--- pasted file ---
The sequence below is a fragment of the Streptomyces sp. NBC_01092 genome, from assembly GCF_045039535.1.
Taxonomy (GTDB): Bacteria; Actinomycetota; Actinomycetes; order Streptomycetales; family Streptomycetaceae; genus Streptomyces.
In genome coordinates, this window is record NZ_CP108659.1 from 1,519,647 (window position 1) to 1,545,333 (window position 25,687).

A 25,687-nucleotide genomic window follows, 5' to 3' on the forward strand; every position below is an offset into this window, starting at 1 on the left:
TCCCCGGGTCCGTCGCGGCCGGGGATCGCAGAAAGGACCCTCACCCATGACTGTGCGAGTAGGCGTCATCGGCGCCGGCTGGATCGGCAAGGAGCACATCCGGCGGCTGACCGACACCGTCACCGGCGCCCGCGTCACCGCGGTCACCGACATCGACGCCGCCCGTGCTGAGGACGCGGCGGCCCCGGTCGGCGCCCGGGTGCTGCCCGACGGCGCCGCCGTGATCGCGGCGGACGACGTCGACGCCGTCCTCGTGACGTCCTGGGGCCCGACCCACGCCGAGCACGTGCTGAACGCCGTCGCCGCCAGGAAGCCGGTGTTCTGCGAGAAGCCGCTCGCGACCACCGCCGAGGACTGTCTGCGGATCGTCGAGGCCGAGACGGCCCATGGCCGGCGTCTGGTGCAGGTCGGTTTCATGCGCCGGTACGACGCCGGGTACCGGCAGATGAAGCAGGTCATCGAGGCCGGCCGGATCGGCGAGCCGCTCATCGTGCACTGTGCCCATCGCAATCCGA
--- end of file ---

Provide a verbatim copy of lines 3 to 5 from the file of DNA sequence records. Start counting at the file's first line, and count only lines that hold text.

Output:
In genome coordinates, this window is record NZ_CP108659.1 from 1,519,647 (window position 1) to 1,545,333 (window position 25,687).

A 25,687-nucleotide genomic window follows, 5' to 3' on the forward strand; every position below is an offset into this window, starting at 1 on the left:
TCCCCGGGTCCGTCGCGGCCGGGGATCGCAGAAAGGACCCTCACCCATGACTGTGCGAGTAGGCGTCATCGGCGCCGGCTGGATCGGCAAGGAGCACATCCGGCGGCTGACCGACACCGTCACCGGCGCCCGCGTCACCGCGGTCACCGACATCGACGCCGCCCGTGCTGAGGACGCGGCGGCCCCGGTCGGCGCCCGGGTGCTGCCCGACGGCGCCGCCGTGATCGCGGCGGACGACGTCGACGCCGTCCTCGTGACGTCCTGGGGCCCGACCCACGCCGAGCACGTGCTGAACGCCGTCGCCGCCAGGAAGCCGGTGTTCTGCGAGAAGCCGCTCGCGACCACCGCCGAGGACTGTCTGCGGATCGTCGAGGCCGAGACGGCCCATGGCCGGCGTCTGGTGCAGGTCGGTTTCATGCGCCGGTACGACGCCGGGTACCGGCAGATGAAGCAGGTCATCGAGGCCGGCCGGATCGGCGAGCCGCTCATCGTGCACTGTGCCCATCGCAATCCGA